WASHINGTON, March 31 (UPI) -- Like many other U.S. healthcare professionals, registered dietitians report using dietary supplements as part of their health regimen, researchers said.
A study published in the Nutrition Journal found 74 percent of dietitians said they use supplements regularly, while 22 percent reported using them occasionally or seasonally.
The study also found 97 percent of the dietitians recommended supplements to their clients.
Annette Dickinson, past president of the Council for Responsible Nutrition; Leslie Bonci, director of sports nutrition at the University of Pittsburgh Medical Center; and colleagues found 84 percent of the dietitians took a multivitamin within the past year.
The study also found 47 percent took omega-3 or fish oil supplements, 24 percent took probiotics and 18 percent took green tea supplements. Sixty-three percent reported taking calcium, 43 percent took vitamins D, 29 percent took vitamin C and 23 percent took vitamin B.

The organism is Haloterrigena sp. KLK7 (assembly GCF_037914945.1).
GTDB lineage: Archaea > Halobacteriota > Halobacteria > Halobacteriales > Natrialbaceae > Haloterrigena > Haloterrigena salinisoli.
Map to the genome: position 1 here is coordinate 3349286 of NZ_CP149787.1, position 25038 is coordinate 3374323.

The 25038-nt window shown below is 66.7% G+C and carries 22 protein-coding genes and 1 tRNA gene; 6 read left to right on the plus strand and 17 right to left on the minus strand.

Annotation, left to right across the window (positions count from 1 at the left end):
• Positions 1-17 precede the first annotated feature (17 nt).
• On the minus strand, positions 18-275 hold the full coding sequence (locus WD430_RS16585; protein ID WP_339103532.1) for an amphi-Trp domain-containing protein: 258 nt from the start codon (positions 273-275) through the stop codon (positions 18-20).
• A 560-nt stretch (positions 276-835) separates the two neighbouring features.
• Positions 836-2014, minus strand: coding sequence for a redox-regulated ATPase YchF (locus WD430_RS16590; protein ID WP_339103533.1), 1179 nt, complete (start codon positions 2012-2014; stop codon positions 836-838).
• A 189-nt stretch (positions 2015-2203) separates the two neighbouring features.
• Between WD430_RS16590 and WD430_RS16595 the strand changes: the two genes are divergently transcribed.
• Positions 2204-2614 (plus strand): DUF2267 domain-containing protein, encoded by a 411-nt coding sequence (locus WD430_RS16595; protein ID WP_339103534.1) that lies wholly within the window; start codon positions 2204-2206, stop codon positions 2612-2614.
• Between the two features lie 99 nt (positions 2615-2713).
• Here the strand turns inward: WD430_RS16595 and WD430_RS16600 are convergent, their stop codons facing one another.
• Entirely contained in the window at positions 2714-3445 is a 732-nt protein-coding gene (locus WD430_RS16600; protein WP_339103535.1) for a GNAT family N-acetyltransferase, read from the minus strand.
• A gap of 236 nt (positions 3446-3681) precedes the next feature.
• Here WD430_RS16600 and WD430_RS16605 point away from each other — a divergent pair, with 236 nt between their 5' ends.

When asked why they choose to use dietary supplements, 58 percent of the dietitians said they took them for bone health, 53 percent for overall health and wellness benefits, and 42 percent to fill nutrient gaps in the diet. Seventy-two percent of the dietitians said they recommend supplements to promote bone health, 69 percent said to fill nutrient gaps, and 50 percent for overall health and wellness.
Previous studies showed physicians, nurses, dermatologists, cardiologists and orthopedists also took dietary supplements.